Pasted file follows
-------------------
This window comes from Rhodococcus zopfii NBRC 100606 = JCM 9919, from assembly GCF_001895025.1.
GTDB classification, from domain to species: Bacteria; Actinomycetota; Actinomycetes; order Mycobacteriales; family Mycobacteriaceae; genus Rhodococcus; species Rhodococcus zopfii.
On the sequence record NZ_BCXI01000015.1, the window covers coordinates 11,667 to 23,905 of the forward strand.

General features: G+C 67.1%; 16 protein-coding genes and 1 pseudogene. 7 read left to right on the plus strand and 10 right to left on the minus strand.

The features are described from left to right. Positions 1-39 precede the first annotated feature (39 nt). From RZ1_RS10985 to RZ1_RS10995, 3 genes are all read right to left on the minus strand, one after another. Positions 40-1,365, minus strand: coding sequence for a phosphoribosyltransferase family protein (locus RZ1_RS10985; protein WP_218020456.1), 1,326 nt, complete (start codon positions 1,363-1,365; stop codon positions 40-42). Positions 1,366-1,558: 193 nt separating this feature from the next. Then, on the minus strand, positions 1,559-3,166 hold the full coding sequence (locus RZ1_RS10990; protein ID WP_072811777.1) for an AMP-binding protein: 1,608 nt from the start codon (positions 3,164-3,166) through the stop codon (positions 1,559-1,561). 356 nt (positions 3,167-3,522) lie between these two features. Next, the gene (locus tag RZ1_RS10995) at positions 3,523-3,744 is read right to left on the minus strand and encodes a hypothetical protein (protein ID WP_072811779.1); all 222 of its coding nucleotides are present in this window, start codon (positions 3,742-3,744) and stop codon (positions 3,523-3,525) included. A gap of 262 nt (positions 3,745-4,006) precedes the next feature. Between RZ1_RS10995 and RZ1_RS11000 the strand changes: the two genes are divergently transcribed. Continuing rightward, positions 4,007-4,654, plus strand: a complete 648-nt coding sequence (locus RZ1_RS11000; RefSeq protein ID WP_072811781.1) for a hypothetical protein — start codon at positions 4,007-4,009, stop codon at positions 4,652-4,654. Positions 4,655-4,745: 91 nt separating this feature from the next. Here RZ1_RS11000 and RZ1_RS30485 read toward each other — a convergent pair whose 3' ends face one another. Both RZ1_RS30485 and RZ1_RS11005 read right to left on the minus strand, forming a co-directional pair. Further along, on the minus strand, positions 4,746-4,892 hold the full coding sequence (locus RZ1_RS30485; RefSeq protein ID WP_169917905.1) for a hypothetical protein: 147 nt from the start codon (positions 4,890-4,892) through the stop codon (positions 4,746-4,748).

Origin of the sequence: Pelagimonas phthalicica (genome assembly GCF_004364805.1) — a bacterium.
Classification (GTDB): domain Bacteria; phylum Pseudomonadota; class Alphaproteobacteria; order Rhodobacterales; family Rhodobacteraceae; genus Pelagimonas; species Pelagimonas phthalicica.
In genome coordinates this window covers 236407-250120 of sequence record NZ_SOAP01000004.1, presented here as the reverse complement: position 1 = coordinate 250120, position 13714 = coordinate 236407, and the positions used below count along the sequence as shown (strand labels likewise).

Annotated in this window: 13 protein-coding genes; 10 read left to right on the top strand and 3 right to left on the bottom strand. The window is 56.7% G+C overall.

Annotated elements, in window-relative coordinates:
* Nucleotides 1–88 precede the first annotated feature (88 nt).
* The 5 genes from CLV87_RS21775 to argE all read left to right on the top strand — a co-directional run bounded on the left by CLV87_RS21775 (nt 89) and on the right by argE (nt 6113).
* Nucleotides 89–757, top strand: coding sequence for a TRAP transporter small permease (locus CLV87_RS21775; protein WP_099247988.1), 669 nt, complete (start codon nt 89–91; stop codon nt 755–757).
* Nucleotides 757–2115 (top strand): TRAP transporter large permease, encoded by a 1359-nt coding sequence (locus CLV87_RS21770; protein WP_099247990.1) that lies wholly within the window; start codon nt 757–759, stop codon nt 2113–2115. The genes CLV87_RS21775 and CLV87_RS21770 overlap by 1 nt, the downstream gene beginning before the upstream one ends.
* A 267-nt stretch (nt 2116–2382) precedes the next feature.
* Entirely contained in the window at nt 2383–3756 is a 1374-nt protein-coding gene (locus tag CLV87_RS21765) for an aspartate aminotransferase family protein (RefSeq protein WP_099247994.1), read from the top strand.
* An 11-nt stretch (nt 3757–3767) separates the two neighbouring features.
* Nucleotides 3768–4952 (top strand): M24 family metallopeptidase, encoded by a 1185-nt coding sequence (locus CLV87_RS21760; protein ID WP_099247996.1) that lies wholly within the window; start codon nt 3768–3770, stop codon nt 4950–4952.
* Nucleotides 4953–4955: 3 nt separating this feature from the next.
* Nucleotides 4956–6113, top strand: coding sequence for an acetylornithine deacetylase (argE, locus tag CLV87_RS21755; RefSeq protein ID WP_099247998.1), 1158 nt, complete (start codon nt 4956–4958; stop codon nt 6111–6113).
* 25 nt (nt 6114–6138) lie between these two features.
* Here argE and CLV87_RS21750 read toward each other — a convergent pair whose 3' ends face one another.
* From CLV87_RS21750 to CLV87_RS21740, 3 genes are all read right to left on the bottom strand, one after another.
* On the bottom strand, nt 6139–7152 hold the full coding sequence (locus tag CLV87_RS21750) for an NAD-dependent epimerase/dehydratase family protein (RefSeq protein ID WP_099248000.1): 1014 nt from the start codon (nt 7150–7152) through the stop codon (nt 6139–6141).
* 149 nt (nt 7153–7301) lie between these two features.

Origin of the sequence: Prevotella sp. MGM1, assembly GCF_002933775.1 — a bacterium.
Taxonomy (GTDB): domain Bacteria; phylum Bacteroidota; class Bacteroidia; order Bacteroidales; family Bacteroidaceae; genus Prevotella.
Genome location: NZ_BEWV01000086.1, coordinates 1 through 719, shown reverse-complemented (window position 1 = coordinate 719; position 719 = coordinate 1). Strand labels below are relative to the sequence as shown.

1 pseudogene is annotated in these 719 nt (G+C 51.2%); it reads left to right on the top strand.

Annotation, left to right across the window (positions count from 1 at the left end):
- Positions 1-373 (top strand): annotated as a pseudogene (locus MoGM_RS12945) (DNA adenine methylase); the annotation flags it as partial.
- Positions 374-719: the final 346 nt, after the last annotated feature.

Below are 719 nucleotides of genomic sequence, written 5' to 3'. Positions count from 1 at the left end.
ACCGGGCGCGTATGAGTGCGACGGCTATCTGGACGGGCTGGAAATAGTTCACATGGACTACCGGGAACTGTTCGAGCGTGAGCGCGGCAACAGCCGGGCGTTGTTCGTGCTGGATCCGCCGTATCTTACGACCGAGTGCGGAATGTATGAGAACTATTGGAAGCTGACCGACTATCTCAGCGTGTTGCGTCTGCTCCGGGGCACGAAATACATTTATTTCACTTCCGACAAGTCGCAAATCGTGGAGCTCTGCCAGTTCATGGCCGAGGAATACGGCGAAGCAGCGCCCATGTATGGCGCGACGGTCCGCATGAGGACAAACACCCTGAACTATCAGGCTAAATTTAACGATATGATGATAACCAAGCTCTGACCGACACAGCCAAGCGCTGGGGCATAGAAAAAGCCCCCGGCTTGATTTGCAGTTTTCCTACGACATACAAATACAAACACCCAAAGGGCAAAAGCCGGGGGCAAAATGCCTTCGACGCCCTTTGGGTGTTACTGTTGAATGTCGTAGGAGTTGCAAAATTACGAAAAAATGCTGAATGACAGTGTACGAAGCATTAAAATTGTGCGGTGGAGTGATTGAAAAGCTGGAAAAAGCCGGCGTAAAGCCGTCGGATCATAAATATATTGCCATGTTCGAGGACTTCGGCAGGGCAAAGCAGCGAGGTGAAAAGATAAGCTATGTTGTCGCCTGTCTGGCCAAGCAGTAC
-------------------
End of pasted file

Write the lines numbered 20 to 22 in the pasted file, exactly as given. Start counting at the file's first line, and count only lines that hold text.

* Nucleotides 4956–6113, top strand: coding sequence for an acetylornithine deacetylase (argE, locus tag CLV87_RS21755; RefSeq protein ID WP_099247998.1), 1158 nt, complete (start codon nt 4956–4958; stop codon nt 6111–6113).
* 25 nt (nt 6114–6138) lie between these two features.
* Here argE and CLV87_RS21750 read toward each other — a convergent pair whose 3' ends face one another.